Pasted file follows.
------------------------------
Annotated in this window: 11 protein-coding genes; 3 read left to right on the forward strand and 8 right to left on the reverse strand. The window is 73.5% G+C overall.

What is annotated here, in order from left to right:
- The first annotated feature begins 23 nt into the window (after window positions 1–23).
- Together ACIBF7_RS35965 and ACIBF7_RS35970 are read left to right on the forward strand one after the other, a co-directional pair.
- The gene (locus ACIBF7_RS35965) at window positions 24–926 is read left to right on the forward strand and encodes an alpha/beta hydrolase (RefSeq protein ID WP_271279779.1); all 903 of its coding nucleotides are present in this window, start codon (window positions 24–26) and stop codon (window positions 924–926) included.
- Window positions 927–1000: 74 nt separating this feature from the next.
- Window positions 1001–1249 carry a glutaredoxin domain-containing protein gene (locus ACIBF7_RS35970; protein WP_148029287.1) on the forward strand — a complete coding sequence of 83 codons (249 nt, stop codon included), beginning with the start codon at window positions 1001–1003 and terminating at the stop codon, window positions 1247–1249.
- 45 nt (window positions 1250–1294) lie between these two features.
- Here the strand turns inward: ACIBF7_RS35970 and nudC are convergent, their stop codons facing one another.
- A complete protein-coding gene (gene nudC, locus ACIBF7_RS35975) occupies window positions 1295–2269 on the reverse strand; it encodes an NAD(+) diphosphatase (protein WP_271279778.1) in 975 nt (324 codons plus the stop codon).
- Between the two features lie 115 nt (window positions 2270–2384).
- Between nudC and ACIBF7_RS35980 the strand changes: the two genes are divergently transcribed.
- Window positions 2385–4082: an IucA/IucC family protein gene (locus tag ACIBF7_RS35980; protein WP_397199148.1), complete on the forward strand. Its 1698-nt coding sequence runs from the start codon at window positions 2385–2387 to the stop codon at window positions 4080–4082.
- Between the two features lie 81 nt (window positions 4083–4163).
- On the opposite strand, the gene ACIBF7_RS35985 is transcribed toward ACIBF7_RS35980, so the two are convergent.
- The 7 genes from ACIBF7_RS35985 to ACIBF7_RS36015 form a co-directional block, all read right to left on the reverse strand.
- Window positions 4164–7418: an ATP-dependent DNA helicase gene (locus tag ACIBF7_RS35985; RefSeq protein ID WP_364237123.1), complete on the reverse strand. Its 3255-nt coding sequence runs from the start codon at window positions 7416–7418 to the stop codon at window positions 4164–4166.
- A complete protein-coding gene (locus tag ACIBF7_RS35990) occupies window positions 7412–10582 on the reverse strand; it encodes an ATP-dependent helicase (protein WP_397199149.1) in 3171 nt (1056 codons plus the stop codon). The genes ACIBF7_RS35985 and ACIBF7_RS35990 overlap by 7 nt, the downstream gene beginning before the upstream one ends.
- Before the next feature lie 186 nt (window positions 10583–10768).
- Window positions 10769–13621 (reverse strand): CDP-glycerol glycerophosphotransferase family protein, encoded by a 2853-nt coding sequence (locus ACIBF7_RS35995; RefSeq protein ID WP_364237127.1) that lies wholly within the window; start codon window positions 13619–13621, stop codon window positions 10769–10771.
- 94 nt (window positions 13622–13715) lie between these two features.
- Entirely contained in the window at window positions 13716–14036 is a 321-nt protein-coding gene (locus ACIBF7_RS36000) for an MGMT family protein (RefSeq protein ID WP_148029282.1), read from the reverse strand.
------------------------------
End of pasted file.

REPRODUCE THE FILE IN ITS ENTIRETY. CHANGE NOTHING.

Annotated in this window: 11 protein-coding genes; 3 read left to right on the forward strand and 8 right to left on the reverse strand. The window is 73.5% G+C overall.

What is annotated here, in order from left to right:
- The first annotated feature begins 23 nt into the window (after window positions 1–23).
- Together ACIBF7_RS35965 and ACIBF7_RS35970 are read left to right on the forward strand one after the other, a co-directional pair.
- The gene (locus ACIBF7_RS35965) at window positions 24–926 is read left to right on the forward strand and encodes an alpha/beta hydrolase (RefSeq protein ID WP_271279779.1); all 903 of its coding nucleotides are present in this window, start codon (window positions 24–26) and stop codon (window positions 924–926) included.
- Window positions 927–1000: 74 nt separating this feature from the next.
- Window positions 1001–1249 carry a glutaredoxin domain-containing protein gene (locus ACIBF7_RS35970; protein WP_148029287.1) on the forward strand — a complete coding sequence of 83 codons (249 nt, stop codon included), beginning with the start codon at window positions 1001–1003 and terminating at the stop codon, window positions 1247–1249.
- 45 nt (window positions 1250–1294) lie between these two features.
- Here the strand turns inward: ACIBF7_RS35970 and nudC are convergent, their stop codons facing one another.
- A complete protein-coding gene (gene nudC, locus ACIBF7_RS35975) occupies window positions 1295–2269 on the reverse strand; it encodes an NAD(+) diphosphatase (protein WP_271279778.1) in 975 nt (324 codons plus the stop codon).
- Between the two features lie 115 nt (window positions 2270–2384).
- Between nudC and ACIBF7_RS35980 the strand changes: the two genes are divergently transcribed.
- Window positions 2385–4082: an IucA/IucC family protein gene (locus tag ACIBF7_RS35980; protein WP_397199148.1), complete on the forward strand. Its 1698-nt coding sequence runs from the start codon at window positions 2385–2387 to the stop codon at window positions 4080–4082.
- Between the two features lie 81 nt (window positions 4083–4163).
- On the opposite strand, the gene ACIBF7_RS35985 is transcribed toward ACIBF7_RS35980, so the two are convergent.
- The 7 genes from ACIBF7_RS35985 to ACIBF7_RS36015 form a co-directional block, all read right to left on the reverse strand.
- Window positions 4164–7418: an ATP-dependent DNA helicase gene (locus tag ACIBF7_RS35985; RefSeq protein ID WP_364237123.1), complete on the reverse strand. Its 3255-nt coding sequence runs from the start codon at window positions 7416–7418 to the stop codon at window positions 4164–4166.
- A complete protein-coding gene (locus tag ACIBF7_RS35990) occupies window positions 7412–10582 on the reverse strand; it encodes an ATP-dependent helicase (protein WP_397199149.1) in 3171 nt (1056 codons plus the stop codon). The genes ACIBF7_RS35985 and ACIBF7_RS35990 overlap by 7 nt, the downstream gene beginning before the upstream one ends.
- Before the next feature lie 186 nt (window positions 10583–10768).
- Window positions 10769–13621 (reverse strand): CDP-glycerol glycerophosphotransferase family protein, encoded by a 2853-nt coding sequence (locus ACIBF7_RS35995; RefSeq protein ID WP_364237127.1) that lies wholly within the window; start codon window positions 13619–13621, stop codon window positions 10769–10771.
- 94 nt (window positions 13622–13715) lie between these two features.
- Entirely contained in the window at window positions 13716–14036 is a 321-nt protein-coding gene (locus ACIBF7_RS36000) for an MGMT family protein (RefSeq protein ID WP_148029282.1), read from the reverse strand.